When NAFTA passed, thanks to our far seeing government, the auto jumped on the chance to move jobs to the low paying countries. This of course, eliminated the high paying jobs in the states. Now no one can understand why they can,t sell there high priced cars. A good portion of the autos made in the states were sold to the same people who built them. Now those people can't buy them because they don't have jobs, and the people who now build them can't buy them because they don't make enough money.

    TV showed a picture of the parking lot at the Mich State Fair Grounds full of Chrysler vehicles that they can't even deliver to the dealers because the dealers lots are also full.

    I recently purchased a new Silverado pickup. Guess how pleased I was to find that it was assembled in Mexico. Open the hood and look at all the parts mared "Made in Brazil", or Wherever and think of the American jobs lost.

    Just My Favorite Rant

    Bob

    Own '53 Commander Starliner. Red w/beige top. 350 Chev/700R4. Tilt,cruise,A/C.

    Leave a comment:


  • BeeJay
    replied
    Ford's problems, along with the rest of the auto companies, are basically the same as Stude. Poor management.

    When NAFTA passed, thanks to our far seeing government, the auto jumped on the chance to move jobs to the low paying countries. This of course, eliminated the high paying jobs in the states. Now no one can understand why they can,t sell there high priced cars. A good portion of the autos made in the states were sold to the same people who built them. Now those people can't buy them because they don't have jobs, and the people who now build them can't buy them because they don't make enough money.

    TV showed a picture of the parking lot at the Mich State Fair Grounds full of Chrysler vehicles that they can't even deliver to the dealers because the dealers lots are also full.

    I recently purchased a new Silverado pickup. Guess how pleased I was to find that it was assembled in Mexico. Open the hood and look at all the parts mared "Made in Brazil", or Wherever and think of the American jobs lost.

    Just My Favorite Rant

    Bob

    Own '53 Commander Starliner. Red w/beige top. 350 Chev/700R4. Tilt,cruise,A/C.

    Leave a comment:


  • Blue 15G
    replied
    The Chrysler deal wasn't a "bailout", as it is often called. It was a loan. Which Chrysler paid back, ahead of schedule.

    Leave a comment:


  • Blue 15G
    replied
    The Chrysler deal wasn't a "bailout", as it is often called. It was a loan. Which Chrysler paid back, ahead of schedule.

    Leave a comment:


  • studeclunker
    replied
    I think that everyone knows how much I'm in love with Ford.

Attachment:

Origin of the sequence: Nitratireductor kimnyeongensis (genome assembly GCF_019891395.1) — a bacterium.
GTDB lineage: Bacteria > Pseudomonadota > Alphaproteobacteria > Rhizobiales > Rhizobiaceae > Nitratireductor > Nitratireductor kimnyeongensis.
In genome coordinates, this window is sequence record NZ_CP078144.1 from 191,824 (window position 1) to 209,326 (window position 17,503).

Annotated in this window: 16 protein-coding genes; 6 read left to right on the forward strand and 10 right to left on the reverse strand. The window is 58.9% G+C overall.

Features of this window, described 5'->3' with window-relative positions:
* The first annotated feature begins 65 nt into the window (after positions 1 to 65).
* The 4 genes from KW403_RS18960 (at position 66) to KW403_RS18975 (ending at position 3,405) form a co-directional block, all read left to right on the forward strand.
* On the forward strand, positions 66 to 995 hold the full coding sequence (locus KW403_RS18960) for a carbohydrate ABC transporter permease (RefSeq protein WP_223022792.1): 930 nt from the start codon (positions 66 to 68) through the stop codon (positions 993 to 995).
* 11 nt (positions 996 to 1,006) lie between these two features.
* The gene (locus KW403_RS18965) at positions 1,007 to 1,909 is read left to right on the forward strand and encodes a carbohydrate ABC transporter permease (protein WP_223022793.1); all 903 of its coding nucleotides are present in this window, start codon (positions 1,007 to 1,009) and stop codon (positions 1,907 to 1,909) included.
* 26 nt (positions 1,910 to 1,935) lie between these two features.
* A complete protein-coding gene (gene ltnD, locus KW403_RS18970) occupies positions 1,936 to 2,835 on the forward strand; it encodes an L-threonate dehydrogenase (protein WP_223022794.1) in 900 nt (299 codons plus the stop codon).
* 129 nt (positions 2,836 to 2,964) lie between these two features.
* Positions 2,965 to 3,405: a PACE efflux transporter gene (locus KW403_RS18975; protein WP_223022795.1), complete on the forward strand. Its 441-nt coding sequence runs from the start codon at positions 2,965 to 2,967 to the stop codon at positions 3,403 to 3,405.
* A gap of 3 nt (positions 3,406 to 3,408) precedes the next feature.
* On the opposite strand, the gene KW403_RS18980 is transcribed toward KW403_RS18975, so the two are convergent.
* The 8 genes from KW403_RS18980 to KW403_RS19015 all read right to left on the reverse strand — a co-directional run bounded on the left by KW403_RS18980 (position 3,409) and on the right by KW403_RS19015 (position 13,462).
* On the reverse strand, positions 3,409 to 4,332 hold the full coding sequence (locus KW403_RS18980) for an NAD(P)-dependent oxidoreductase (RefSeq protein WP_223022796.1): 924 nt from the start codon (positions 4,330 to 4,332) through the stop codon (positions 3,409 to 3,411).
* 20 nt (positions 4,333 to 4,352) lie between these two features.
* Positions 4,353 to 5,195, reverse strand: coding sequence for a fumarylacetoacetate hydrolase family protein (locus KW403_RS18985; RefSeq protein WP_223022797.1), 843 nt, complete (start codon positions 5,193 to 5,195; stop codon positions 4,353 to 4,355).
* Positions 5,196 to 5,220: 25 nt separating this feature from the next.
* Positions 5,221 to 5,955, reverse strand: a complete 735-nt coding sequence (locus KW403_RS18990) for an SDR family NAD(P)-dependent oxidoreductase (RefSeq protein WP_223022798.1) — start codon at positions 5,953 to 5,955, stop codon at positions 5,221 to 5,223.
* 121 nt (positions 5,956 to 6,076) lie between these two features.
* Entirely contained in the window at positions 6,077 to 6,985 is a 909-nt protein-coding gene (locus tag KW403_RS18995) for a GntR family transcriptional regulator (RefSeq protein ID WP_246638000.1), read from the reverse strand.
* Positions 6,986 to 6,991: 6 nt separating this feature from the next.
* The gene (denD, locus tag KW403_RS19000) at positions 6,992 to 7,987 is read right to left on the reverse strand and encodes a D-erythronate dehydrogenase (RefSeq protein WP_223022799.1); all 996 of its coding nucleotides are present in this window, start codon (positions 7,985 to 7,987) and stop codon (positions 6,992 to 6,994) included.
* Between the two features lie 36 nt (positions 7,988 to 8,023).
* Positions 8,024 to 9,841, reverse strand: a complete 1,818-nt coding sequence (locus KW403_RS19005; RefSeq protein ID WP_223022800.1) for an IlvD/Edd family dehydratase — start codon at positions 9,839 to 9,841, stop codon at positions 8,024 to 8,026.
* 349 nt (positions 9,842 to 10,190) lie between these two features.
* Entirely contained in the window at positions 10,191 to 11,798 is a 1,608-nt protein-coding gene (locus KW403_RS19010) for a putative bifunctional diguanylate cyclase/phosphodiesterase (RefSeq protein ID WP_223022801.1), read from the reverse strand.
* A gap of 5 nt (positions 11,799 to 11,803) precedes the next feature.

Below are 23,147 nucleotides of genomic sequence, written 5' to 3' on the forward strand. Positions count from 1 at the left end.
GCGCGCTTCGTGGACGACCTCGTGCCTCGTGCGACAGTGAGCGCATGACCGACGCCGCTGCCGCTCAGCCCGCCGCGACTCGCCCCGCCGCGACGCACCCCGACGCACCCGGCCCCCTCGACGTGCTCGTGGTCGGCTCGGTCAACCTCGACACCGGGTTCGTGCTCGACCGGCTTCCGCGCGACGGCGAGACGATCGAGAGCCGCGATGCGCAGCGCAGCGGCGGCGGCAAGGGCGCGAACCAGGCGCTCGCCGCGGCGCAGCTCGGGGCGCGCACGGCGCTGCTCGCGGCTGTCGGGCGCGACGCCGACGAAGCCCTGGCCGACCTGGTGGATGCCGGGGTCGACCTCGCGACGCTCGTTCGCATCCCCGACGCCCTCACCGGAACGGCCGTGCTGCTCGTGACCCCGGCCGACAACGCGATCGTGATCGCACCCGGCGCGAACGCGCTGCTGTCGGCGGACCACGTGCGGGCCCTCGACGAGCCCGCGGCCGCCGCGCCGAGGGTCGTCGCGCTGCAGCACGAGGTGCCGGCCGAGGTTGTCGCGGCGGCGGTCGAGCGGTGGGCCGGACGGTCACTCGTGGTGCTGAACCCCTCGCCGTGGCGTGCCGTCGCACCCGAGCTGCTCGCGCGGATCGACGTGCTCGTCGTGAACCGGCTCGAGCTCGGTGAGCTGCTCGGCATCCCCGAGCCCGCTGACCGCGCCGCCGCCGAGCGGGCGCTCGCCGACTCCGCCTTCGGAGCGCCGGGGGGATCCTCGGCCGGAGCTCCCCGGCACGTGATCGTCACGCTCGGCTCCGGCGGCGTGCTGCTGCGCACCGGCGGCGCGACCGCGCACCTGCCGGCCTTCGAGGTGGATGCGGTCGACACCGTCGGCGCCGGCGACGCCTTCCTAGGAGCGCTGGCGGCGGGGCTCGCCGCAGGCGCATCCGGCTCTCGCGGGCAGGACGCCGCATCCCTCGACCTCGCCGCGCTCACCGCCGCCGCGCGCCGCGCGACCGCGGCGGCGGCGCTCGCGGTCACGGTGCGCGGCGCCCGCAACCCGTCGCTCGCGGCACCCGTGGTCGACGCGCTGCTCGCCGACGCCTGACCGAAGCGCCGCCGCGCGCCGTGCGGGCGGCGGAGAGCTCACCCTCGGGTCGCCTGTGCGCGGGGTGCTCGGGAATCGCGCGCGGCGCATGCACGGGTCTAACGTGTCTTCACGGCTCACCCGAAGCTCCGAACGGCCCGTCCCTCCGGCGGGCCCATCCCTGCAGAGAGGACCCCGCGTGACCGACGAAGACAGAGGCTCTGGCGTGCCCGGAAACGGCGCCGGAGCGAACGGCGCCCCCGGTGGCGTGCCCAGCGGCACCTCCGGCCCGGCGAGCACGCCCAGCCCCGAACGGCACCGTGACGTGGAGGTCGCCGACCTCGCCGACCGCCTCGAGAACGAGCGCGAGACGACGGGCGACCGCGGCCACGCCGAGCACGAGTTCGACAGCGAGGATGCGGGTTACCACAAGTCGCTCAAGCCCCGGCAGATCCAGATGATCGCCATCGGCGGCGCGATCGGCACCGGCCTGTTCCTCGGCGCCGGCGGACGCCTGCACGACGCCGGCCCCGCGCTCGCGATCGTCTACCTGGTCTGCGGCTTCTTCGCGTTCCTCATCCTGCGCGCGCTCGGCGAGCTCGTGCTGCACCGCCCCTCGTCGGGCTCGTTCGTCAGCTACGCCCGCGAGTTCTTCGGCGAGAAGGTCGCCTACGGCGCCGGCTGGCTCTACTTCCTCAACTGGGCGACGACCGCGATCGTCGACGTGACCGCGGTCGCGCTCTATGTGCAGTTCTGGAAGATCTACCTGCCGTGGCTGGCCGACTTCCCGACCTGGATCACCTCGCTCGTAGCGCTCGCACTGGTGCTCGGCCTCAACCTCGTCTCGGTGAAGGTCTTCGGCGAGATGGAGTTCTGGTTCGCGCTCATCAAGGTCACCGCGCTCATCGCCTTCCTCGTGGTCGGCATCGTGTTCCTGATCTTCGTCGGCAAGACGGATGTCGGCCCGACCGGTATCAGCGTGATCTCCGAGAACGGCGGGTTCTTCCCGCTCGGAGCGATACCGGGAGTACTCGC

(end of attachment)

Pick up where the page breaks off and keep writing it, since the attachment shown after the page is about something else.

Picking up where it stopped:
All that positive and lovely encouragement to the management of Ford aside, the company is likely to pull off an eleventh hour recovery. Things do look dire for Henry's company. Hell, things look dire for this entire country, if one can look further.

    Let me explain. Ford is in Dire straights, so is GM. Chrysler isn't even an American company anymore. You want proof? Look at their vans. Mentioned in the above article is the fact that the American parts suppliers are all in bad shape as well. Folks, Ford is only the tip of the iceberg. We're all in trouble. Sounds like 1928 all over again...

    Still, I don't think that congress is blind to the situation. What they will do or not is yet to be seen. After all, they bailed out Chrysler, did'nt they?



    Lotsa Larks!
    K.I.S.S. Keep It Simple Studebaker!
    Ron Smith

    Leave a comment:


  • studeclunker
    replied
    I think that everyone knows how much I'm in love with Ford.

    All that positive and lovely encouragement to the management of Ford aside, the company is likely to pull off an eleventh hour recovery. Things do look dire for Henry's company. Hell, things look dire for this entire country, if one can look further.

    Let me explain. Ford is in Dire straights, so is GM. Chrysler isn't even an American company anymore. You want proof? Look at their vans. Mentioned in the above article is the fact that the American parts suppliers are all in bad shape as well. Folks, Ford is only the tip of the iceberg. We're all in trouble. Sounds like 1928 all over again...

    Still, I don't think that congress is blind to the situation. What they will do or not is yet to be seen. After all, they bailed out Chrysler, did'nt they?



    Lotsa Larks!
    K.I.S.S. Keep It Simple Studebaker!
    Ron Smith

    Leave a comment:


  • Studedude1961
    replied
    A billion here and a billion there and pretty soon you're talking real money!

    Even allowing for inflation and using the political spin of today, Studebaker was much more successful..ahem...than Ford.


    Studedude1961
    --1963 Cruiser

    Leave a comment:


  • Studedude1961
    replied
    A billion here and a billion there and pretty soon you're talking real money!

    Even allowing for inflation and using the political spin of today, Studebaker was much more successful..ahem...than Ford.


    Studedude1961
    --1963 Cruiser

    Leave a comment:


  • lstude
    replied
    I read that Ford just lost 5.8 billion. If Studebaker made 28 million every year (which they didn't) for their 114 years in the vehicle business that would only equal 3.2 billion

    Leonard Shepherd, editor, The Commanding Leader, Central Virginia Chapter, http://centralvirginiachapter.org/

    Leave a comment: